School board waiting on Clarke

One month after Rochester School Superintendent Fred Clarke announced that he was looking for another job, it’s still not clear exactly when he will leave, or when an interim superintendent will be named.

“We’re sort of in a holding pattern as we negotiate with Fred,” school board President Jennifer Berwick said this week. “He does have a contract so we’re working with him to find the right time for us.”

Clarke has applied for at least two other superintendent positions, tiny Grant Public Schools in western Michigan and the nation’s 21st largest district, Duval County Public Schools in Jacksonville, Florida. The Michigan job has been filled; the Florida job has not as of yet.

In his application cover letter to the Duval Board of Education, Clarke said his year in Rochester has at times been uncomfortable and he’s ready to move on.

“Over a year ago my current district was facing huge financial issues for the first time. I was brought in as a change agent,” he wrote. “Those changes were difficult to take. They were changes that required privatization of services, which resulted in the elimination of 250 jobs. This was not an easy thing to do. The change became much more uncomfortable for the district than they thought it would be. And me as the change agent, I was left holding a lot of the baggage that was attached to those uncomfortable changes.”

As of Tuesday, Clarke hadn’t resigned or been hired elsewhere. In an email, he said his reasons for leaving are as previously announced. “Nothing more. … Just pursuing my passion.”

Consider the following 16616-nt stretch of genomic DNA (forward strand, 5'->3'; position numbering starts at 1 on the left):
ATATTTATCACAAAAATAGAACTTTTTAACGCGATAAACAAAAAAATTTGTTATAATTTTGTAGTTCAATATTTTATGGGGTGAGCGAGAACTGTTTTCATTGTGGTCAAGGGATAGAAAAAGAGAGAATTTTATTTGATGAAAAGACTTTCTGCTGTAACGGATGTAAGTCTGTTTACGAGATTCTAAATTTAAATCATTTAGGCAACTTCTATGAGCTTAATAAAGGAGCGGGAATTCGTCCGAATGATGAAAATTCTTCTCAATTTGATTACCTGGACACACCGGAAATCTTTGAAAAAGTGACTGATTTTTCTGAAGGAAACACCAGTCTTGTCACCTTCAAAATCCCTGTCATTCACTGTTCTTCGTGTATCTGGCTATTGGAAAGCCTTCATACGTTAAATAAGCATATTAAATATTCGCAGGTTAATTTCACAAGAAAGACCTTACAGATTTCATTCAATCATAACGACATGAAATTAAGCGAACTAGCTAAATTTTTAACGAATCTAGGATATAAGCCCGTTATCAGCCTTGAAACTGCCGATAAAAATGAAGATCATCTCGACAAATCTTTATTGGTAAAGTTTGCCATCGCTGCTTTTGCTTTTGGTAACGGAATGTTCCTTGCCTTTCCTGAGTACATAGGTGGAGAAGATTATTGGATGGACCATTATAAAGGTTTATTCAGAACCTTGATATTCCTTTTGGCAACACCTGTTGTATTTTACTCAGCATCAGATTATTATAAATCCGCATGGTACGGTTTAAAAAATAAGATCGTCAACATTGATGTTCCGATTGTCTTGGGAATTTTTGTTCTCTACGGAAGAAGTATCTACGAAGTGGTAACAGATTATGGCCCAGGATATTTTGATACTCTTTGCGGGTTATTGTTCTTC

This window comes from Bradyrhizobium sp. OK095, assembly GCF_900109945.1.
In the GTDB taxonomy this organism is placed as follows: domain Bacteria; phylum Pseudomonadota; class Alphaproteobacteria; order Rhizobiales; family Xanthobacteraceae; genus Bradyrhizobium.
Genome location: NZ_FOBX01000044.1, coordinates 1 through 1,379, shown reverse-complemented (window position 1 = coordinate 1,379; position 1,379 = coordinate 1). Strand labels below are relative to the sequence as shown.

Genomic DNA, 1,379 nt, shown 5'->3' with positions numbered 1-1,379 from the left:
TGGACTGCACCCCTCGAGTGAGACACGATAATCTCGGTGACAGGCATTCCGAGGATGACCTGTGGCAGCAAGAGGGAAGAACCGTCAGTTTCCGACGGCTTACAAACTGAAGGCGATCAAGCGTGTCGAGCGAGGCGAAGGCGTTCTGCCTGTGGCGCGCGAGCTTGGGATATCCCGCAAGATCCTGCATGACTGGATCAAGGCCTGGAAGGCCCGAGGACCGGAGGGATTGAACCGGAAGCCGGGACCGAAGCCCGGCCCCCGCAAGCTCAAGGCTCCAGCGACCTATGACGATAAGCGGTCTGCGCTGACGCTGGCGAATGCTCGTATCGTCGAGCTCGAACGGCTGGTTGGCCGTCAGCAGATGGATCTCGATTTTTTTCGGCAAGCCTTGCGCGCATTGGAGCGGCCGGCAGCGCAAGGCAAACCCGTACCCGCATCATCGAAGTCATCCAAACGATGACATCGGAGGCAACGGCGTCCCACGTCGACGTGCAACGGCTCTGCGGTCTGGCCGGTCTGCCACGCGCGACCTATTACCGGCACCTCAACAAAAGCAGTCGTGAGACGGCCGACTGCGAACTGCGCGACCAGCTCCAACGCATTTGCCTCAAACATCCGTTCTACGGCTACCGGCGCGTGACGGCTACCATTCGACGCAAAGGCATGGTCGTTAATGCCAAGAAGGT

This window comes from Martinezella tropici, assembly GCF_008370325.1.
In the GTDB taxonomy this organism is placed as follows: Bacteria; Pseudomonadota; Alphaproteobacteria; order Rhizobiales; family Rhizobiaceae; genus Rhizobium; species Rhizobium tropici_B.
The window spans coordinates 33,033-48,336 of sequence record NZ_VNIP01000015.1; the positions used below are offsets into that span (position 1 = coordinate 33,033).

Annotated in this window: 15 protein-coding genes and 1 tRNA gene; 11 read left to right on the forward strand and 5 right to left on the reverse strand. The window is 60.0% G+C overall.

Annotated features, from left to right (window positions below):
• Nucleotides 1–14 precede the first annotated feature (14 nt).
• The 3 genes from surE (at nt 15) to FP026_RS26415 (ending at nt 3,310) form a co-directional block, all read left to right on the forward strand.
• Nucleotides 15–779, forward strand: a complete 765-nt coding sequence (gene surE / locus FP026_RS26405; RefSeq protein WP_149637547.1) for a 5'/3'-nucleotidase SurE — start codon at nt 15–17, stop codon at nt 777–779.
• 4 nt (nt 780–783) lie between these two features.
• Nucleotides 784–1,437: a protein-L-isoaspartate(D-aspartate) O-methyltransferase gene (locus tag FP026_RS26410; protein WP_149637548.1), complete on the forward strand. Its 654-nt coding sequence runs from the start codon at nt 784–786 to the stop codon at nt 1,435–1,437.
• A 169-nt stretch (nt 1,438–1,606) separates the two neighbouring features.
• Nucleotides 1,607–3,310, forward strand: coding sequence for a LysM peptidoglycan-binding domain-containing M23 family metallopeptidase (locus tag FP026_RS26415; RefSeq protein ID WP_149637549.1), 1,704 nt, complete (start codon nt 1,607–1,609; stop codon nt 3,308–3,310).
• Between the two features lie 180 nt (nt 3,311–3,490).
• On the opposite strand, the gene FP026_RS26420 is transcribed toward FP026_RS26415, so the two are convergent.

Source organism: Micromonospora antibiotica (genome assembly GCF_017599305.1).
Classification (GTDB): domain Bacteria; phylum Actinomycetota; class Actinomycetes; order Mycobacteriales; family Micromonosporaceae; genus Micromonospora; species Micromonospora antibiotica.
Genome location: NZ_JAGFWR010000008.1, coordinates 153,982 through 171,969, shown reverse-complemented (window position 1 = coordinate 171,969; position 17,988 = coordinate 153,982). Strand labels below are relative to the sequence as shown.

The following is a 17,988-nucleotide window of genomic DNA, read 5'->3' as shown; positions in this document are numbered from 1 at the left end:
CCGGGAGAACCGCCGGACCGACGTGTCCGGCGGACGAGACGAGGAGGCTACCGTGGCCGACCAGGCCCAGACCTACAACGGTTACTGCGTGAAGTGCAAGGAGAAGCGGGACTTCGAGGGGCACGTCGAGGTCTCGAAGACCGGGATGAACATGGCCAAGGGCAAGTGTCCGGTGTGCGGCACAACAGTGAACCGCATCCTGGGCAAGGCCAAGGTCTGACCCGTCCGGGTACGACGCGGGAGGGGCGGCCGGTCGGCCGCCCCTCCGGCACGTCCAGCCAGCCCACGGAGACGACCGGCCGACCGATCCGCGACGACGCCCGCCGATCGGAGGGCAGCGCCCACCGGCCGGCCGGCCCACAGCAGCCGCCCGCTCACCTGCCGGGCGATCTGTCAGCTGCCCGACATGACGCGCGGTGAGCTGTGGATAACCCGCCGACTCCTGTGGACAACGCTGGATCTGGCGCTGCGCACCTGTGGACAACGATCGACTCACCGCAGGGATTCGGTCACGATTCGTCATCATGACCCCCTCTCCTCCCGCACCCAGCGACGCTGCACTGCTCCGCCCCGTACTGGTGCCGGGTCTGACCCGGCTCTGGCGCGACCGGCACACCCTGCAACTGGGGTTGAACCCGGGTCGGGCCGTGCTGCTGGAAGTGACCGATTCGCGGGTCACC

Berwick said she wasn’t completely surprised by Clarke’s decision to leave. “I knew it was a possibility,” she said. “There’s things I can’t share at this time.”

Shortly after learning that Clarke wanted out, the board appointed a three-member subcommittee to find an interim superintendent. That search is under way, and the committee will make a recommendation to the board. After that, the firm that found Clarke for the district, School Exec Connect, will conduct another search for a permanent superintendent. Under the terms of the firm’s previous contract, there will be no charge this time around except for expenses.

“The search firm has indicated fall is actually a good time to do a search,” Berwick said.

The board was chastised by a parent and former superintendent candidate, Thomas Harwood, at its Aug. 13 meeting. Harwood said the board flubbed “a crucial decision” and “failed to use the compass you were given by this community” at a time when public schools are under attack in Michigan.

“You failed to do the necessary due diligence,” he said. “We not only expect but deserve the respect of knowing what you intend to do.”

While not responding directly to the criticism, Berwick said she doesn’t expect the start of the school year to be affected.

“We have a lot of exciting things happening in our district. I’m confident people won’t know anything is different,” she said. “This is a great district. It’s important that we have the superintendent that’s the right superintendent.”

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